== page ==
The Mind-Training Slogans, #37
Each Friday, Acharya Judy Lief, teacher in the Shambhala tradition of Chogyam Trungpa Rinpoche, comments on one of Atisha’s 59 mind-training (Tib. lojong) slogans, which serve as the basis for a complete practice.
Atisha (980-1052 CE) was an Indian adept who brought to Tibet a systematized approach to bodhicitta (the desire to awaken for the sake of all sentient beings) and loving-kindness, through working with these slogans. Judy edited Chogyam Trungpa’s Training the Mind (Shambhala, 1993), which contains Trungpa Rinpoche’s commentaries on the lojong (“mind-training”) teachings.
Each entry includes a practice.
Read all the lojong slogans here.
37. Don’t make gods into demons
It is possible to take the very best and turn it into the very worst. When we first encounter the dharma and the mind training teachings, we are be so open and excited. It is so refreshing to encounter practical guidelines for developing wisdom and compassion and to find teachings we can actually apply in our everyday activities. But the more we practice and the more we become familiar with the teachings, the more tempted we are to close down and check out. Instead of appreciating the power of the practice, we begin to insert the heavy hand of ego.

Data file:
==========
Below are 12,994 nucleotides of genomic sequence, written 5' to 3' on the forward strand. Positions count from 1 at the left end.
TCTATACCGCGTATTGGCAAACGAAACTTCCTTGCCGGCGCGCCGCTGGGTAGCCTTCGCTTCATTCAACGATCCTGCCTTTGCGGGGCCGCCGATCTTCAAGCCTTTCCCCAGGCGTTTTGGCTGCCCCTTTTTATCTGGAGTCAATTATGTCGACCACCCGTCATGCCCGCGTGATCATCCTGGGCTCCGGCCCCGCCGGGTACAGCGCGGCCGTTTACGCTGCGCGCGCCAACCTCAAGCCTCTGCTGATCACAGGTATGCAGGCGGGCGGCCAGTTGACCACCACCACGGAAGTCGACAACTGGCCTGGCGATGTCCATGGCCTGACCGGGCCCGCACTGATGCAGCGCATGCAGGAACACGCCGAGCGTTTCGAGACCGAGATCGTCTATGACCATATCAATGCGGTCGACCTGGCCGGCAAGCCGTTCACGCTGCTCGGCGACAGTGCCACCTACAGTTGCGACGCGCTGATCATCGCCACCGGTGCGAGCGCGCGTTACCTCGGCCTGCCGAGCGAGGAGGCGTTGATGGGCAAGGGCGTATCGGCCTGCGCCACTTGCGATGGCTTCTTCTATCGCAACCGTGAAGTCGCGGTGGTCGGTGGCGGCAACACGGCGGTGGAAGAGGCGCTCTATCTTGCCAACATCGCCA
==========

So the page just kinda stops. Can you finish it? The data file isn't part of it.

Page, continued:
At first meditation and compassion practices seem so beautiful and gentle. We feel enriched and nurtured. But as we continue, we begin to encounter a more threatening and provocative side to mind training practice. It makes us feel unmasked and exposed, embarrassed by our own mindlessness and the puny nature of our compassion for others.
As the practice begins to bite or to be more challenging, when it is no longer simply an add-on to our regular way of going about things, but a call for personal transformation, we feel threatened.
We reach a crossroads where we can either continue to open or we begin to shut down. At this point, we may simply stop practicing or we may co-opt the practice so that, rather than challenging our ego, it nourishes it. We keep the feel-good part and reject the rest. In doing so we are beginning to turn dharma into anti-dharma.
It is quite simple. In one approach, we are trying to consume the dharma. We are trying to fit the dharma into our small-mindedness, and in the other, we are dissolving our small self into the vastness of the dharma. When we try to feed on the dharma, instead of becoming more open and gentle, we become more closed-minded and arrogant. We have succeeded in turning the dharma, a path that is designed to make us more humble, flexible, compassionate, and awake into a kind of demon, feeding our worst qualities. Making the teachings into a credential for our ego is a perversion of the dharma. We are using our attachment to our superficial version of the dharma to destroy what true dharma is all about. It is turning a god into a demon.
In your encounter with the teachings, how have you changed? In what ways have you become more appreciative and open and it what ways have you become more opinionated and closed? How can you identify with the dharma without making them it into just another credential?
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